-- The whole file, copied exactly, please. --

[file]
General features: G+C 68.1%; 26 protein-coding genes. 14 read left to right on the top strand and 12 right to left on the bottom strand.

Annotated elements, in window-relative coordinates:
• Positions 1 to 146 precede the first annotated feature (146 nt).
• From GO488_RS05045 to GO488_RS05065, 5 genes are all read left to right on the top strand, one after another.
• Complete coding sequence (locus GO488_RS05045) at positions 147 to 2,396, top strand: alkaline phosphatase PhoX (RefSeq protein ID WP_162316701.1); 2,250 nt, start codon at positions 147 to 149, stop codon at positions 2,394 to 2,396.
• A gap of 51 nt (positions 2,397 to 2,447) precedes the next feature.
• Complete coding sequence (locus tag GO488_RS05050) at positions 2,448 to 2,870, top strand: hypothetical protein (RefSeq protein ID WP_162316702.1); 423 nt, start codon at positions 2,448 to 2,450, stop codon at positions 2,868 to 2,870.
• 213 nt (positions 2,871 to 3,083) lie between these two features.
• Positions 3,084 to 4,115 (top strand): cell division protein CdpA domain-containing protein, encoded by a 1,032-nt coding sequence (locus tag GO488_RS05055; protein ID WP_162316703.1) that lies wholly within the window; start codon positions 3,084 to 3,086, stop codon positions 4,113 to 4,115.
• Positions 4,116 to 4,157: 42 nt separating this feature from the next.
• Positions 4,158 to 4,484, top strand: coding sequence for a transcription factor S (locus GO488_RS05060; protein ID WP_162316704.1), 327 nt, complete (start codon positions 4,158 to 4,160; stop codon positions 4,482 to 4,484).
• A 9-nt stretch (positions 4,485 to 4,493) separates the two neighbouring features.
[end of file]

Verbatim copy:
General features: G+C 68.1%; 26 protein-coding genes. 14 read left to right on the top strand and 12 right to left on the bottom strand.

Annotated elements, in window-relative coordinates:
• Positions 1 to 146 precede the first annotated feature (146 nt).
• From GO488_RS05045 to GO488_RS05065, 5 genes are all read left to right on the top strand, one after another.
• Complete coding sequence (locus GO488_RS05045) at positions 147 to 2,396, top strand: alkaline phosphatase PhoX (RefSeq protein ID WP_162316701.1); 2,250 nt, start codon at positions 147 to 149, stop codon at positions 2,394 to 2,396.
• A gap of 51 nt (positions 2,397 to 2,447) precedes the next feature.
• Complete coding sequence (locus tag GO488_RS05050) at positions 2,448 to 2,870, top strand: hypothetical protein (RefSeq protein ID WP_162316702.1); 423 nt, start codon at positions 2,448 to 2,450, stop codon at positions 2,868 to 2,870.
• 213 nt (positions 2,871 to 3,083) lie between these two features.
• Positions 3,084 to 4,115 (top strand): cell division protein CdpA domain-containing protein, encoded by a 1,032-nt coding sequence (locus tag GO488_RS05055; protein ID WP_162316703.1) that lies wholly within the window; start codon positions 3,084 to 3,086, stop codon positions 4,113 to 4,115.
• Positions 4,116 to 4,157: 42 nt separating this feature from the next.
• Positions 4,158 to 4,484, top strand: coding sequence for a transcription factor S (locus GO488_RS05060; protein ID WP_162316704.1), 327 nt, complete (start codon positions 4,158 to 4,160; stop codon positions 4,482 to 4,484).
• A 9-nt stretch (positions 4,485 to 4,493) separates the two neighbouring features.